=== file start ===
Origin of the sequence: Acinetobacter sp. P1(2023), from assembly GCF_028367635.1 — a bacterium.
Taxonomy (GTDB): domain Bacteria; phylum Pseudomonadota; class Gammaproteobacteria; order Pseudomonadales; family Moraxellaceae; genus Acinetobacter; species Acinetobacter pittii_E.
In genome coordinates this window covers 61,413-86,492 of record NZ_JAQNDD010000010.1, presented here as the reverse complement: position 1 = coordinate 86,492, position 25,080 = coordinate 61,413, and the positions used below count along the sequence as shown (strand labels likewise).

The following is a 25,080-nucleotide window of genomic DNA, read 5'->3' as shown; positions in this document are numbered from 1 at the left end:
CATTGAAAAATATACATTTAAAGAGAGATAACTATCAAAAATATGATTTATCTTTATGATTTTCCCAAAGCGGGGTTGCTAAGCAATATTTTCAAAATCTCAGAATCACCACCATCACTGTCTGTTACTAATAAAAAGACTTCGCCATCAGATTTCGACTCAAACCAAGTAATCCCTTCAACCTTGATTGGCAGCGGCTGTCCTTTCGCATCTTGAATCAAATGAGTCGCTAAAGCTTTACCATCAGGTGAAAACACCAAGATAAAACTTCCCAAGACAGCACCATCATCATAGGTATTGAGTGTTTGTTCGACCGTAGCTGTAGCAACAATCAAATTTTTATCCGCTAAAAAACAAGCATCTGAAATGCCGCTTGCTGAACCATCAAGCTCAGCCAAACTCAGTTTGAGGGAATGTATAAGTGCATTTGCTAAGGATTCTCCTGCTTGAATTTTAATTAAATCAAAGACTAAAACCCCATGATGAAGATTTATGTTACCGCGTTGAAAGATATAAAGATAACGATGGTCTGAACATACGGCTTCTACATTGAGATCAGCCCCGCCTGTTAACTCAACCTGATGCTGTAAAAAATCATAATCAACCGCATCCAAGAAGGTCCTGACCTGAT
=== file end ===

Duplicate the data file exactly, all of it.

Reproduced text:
Origin of the sequence: Acinetobacter sp. P1(2023), from assembly GCF_028367635.1 — a bacterium.
Taxonomy (GTDB): domain Bacteria; phylum Pseudomonadota; class Gammaproteobacteria; order Pseudomonadales; family Moraxellaceae; genus Acinetobacter; species Acinetobacter pittii_E.
In genome coordinates this window covers 61,413-86,492 of record NZ_JAQNDD010000010.1, presented here as the reverse complement: position 1 = coordinate 86,492, position 25,080 = coordinate 61,413, and the positions used below count along the sequence as shown (strand labels likewise).

The following is a 25,080-nucleotide window of genomic DNA, read 5'->3' as shown; positions in this document are numbered from 1 at the left end:
CATTGAAAAATATACATTTAAAGAGAGATAACTATCAAAAATATGATTTATCTTTATGATTTTCCCAAAGCGGGGTTGCTAAGCAATATTTTCAAAATCTCAGAATCACCACCATCACTGTCTGTTACTAATAAAAAGACTTCGCCATCAGATTTCGACTCAAACCAAGTAATCCCTTCAACCTTGATTGGCAGCGGCTGTCCTTTCGCATCTTGAATCAAATGAGTCGCTAAAGCTTTACCATCAGGTGAAAACACCAAGATAAAACTTCCCAAGACAGCACCATCATCATAGGTATTGAGTGTTTGTTCGACCGTAGCTGTAGCAACAATCAAATTTTTATCCGCTAAAAAACAAGCATCTGAAATGCCGCTTGCTGAACCATCAAGCTCAGCCAAACTCAGTTTGAGGGAATGTATAAGTGCATTTGCTAAGGATTCTCCTGCTTGAATTTTAATTAAATCAAAGACTAAAACCCCATGATGAAGATTTATGTTACCGCGTTGAAAGATATAAAGATAACGATGGTCTGAACATACGGCTTCTACATTGAGATCAGCCCCGCCTGTTAACTCAACCTGATGCTGTAAAAAATCATAATCAACCGCATCCAAGAAGGTCCTGACCTGAT